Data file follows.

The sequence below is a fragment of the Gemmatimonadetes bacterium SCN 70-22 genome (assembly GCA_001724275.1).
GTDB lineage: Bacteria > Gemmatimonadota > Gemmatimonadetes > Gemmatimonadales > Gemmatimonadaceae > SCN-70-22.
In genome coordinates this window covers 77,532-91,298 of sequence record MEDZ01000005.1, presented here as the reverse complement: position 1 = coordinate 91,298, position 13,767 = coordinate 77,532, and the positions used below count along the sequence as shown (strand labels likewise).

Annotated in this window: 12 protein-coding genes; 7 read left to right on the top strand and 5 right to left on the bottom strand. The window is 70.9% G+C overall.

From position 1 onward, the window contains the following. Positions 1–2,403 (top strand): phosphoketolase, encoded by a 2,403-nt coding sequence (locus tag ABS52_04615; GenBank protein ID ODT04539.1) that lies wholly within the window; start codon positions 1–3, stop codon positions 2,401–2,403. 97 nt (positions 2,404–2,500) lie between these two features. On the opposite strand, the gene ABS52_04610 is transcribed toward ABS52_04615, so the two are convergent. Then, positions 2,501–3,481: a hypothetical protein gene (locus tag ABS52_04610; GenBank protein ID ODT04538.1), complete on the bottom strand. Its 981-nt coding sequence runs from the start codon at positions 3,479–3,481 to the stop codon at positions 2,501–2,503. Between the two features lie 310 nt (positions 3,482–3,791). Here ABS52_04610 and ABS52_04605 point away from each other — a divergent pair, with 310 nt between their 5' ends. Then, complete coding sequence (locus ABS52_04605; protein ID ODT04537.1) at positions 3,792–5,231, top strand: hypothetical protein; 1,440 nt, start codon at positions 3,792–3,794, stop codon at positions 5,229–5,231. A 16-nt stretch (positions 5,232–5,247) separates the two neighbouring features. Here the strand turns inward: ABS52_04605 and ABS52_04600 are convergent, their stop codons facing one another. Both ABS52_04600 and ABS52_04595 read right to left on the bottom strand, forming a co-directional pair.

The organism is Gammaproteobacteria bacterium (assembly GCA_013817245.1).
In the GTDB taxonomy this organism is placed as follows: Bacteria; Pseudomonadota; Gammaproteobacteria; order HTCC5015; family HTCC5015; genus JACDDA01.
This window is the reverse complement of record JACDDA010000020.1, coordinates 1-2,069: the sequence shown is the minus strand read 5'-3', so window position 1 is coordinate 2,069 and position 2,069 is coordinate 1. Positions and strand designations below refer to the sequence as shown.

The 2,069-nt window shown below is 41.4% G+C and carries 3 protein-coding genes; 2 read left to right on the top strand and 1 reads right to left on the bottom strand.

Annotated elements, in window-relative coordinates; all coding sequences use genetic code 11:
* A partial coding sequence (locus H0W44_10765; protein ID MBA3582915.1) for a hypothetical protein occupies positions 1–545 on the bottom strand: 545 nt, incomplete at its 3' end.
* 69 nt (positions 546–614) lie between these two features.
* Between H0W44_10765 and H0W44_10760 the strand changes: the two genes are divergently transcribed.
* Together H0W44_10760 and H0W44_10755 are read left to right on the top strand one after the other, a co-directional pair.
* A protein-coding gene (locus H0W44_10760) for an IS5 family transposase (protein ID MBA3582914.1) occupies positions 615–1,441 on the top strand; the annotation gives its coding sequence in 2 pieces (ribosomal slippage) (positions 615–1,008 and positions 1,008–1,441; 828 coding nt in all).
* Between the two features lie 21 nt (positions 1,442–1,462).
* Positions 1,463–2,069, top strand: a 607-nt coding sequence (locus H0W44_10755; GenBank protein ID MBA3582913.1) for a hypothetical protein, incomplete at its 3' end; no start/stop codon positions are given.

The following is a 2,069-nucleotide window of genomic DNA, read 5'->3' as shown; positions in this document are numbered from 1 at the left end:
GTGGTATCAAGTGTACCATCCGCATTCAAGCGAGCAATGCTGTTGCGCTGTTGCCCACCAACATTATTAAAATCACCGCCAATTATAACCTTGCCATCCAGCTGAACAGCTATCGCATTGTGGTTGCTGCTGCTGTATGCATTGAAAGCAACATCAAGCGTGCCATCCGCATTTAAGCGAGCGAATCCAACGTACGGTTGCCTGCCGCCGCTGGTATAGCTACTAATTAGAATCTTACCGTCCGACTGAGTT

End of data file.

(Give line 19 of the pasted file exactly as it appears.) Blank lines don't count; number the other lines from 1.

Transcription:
GTGGTATCAAGTGTACCATCCGCATTCAAGCGAGCAATGCTGTTGCGCTGTTGCCCACCAACATTATTAAAATCACCGCCAATTATAACCTTGCCATCCAGCTGAACAGCTATCGCATTGTGGTTGCTGCTGCTGTATGCATTGAAAGCAACATCAAGCGTGCCATCCGCATTTAAGCGAGCGAATCCAACGTACGGTTGCCTGCCGCCGCTGGTATAGCTACTAATTAGAATCTTACCGTCCGACTGAGTT